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Delaware

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Spotlights

  • Delaware Invasive Species Council.
    Be on the lookout for these up-and-coming invaders! They might not be in Delaware yet, but our best defense is early detection and rapid response!
  • Delaware Department of Agriculture.
    Emerald ash borer (EAB), a destructive insect from Asia that attacks and kills ash trees, has been confirmed at two new sites in Delaware: one near Middletown, New Castle County, and another near Seaford, Sussex County. Originally found in northern Delaware in 2016, the new detections create added urgency for homeowners and municipalities to determine if they have ash trees on their property and decide on possible management options. Current guidelines recommend the removal or treatment of ash trees if located within 15 miles of a known infestation. Because Delaware is geographically small and EAB can go undetected for years, residents are urged to educate themselves now and take action.
  • University of Delaware Cooperative Extension.
    Plants for a Livable Delaware is a campaign to identify and promote superior plants that thrive without becoming invasive. Visit the University of Delaware's Extension Program for more information on sustainable landscaping.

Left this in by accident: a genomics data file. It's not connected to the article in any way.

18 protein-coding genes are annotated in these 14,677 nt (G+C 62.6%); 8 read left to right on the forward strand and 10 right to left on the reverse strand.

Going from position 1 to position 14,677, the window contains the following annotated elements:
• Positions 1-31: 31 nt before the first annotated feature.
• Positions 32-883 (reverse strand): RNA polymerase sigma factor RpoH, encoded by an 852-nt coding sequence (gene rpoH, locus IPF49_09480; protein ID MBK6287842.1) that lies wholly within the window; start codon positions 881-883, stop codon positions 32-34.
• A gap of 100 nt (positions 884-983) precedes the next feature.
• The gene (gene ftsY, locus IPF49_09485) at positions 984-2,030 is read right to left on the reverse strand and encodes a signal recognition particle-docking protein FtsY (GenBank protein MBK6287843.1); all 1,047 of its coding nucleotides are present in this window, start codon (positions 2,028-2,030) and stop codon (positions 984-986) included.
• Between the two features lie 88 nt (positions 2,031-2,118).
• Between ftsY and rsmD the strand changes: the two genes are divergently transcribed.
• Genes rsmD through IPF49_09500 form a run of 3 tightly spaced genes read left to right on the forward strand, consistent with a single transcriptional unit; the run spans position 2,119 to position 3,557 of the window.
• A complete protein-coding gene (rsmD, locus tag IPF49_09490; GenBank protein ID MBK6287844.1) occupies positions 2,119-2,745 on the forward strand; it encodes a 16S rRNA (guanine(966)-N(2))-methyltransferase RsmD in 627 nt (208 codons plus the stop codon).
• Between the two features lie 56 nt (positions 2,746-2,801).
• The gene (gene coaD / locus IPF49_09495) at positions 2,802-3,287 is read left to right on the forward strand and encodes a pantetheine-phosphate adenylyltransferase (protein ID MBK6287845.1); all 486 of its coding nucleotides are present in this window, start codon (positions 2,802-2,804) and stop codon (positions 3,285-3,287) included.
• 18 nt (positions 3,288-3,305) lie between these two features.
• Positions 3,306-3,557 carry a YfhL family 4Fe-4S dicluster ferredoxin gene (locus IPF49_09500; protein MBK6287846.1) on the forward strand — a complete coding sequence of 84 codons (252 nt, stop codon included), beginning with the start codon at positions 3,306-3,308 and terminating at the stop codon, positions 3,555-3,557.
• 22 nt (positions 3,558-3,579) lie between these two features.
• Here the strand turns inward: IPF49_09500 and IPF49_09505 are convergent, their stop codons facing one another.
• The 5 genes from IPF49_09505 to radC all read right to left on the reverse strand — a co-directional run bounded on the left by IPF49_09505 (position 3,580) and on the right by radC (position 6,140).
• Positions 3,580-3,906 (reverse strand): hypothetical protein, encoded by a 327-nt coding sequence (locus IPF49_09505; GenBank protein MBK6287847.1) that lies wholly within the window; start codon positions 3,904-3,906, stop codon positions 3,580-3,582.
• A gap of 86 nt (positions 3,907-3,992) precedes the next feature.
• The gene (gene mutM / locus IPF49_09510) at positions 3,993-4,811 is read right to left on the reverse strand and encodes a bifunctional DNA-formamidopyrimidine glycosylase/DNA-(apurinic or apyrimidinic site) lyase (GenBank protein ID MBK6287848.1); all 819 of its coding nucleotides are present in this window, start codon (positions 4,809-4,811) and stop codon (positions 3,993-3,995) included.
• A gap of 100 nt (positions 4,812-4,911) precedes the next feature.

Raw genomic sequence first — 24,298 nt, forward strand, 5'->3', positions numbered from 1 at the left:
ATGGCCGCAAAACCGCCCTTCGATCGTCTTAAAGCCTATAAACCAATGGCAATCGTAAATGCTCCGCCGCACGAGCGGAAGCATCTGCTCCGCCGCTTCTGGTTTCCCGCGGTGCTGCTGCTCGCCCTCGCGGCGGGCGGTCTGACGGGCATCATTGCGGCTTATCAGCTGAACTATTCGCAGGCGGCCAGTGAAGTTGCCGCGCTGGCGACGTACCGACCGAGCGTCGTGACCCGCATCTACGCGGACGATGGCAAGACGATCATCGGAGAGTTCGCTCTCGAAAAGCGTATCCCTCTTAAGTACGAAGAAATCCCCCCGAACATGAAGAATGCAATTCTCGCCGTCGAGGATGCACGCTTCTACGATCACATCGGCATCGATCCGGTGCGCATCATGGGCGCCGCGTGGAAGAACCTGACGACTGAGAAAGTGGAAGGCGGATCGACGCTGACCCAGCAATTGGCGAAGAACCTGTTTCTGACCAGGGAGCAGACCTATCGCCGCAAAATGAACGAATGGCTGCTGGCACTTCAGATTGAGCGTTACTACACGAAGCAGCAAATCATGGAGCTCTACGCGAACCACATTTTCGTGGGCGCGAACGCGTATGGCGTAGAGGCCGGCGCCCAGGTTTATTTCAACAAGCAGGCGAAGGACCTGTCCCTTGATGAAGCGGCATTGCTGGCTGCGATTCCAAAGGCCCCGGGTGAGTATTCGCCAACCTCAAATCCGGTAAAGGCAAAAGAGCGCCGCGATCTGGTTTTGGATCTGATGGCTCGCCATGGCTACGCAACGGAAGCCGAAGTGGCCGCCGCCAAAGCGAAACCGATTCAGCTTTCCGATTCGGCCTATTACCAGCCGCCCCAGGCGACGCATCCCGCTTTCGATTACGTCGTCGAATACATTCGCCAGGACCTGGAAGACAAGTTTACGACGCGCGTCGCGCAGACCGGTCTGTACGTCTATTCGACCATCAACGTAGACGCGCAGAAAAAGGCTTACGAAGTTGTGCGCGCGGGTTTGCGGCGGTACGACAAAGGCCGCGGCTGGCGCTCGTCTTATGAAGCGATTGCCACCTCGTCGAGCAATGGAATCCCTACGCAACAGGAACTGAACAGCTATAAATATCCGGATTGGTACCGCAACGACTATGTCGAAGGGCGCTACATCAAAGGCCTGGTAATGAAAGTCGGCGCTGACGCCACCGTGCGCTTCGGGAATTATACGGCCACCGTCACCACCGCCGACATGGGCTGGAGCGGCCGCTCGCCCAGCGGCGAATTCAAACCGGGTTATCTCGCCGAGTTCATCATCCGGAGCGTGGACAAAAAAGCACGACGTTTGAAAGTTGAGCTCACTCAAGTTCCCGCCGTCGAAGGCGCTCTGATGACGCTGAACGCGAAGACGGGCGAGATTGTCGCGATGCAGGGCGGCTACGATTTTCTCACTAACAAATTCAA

• Delaware Department of Agriculture.
    The spotted lanternfly – a destructive, invasive plant hopper – has been confirmed in New Castle County. Delaware is the second state to have found the insect which was first detected in the United States in 2014, in Berks County, PA. The spotted lanternfly has now spread to 13 Pennsylvania counties.This insect is a potential threat to several important agricultural crops including grapes, apples, peaches, and lumber. State plant health and forestry officials are providing information, fact sheets, photographs, and links to other resources at de.gov/hitchhikerbug. Early detection is vital for the protection of Delaware businesses and agriculture.
  • Delaware Department of Natural Resources and Environmental Control. Division of Fish and Wildlife.
    Northern snakeheads (Channa argus), an invasive fish, have recently been confirmed in Delaware waters. Three adult snakeheads were collected from the Delaware portion of the Nanticoke watershed: Broad Creek in Laurel, Nanticoke Branch upstream of Seaford, and the Marshyhope at Woodenhawk. The Fisheries Section asks that any possible snakehead catches in any Delaware waters be reported by emailing a photograph and details to edna.stetzar@state.de.us

State Specific Threats

Selected Resources

The section below contains selected highly relevant resources for this locaton, organized by source. To view all related content for this location, click on "View all resources for location" in the top left of this page.

Council or Task Force

Delaware Invasive Species Council.

State and Local Government

Delaware Department of Agriculture.

Delaware Department of Agriculture. Forest Service.

Delaware Department of Natural Resources and Environmental Control. Division of Fish and Wildlife.

Academic

University of Delaware. Cooperative Extension.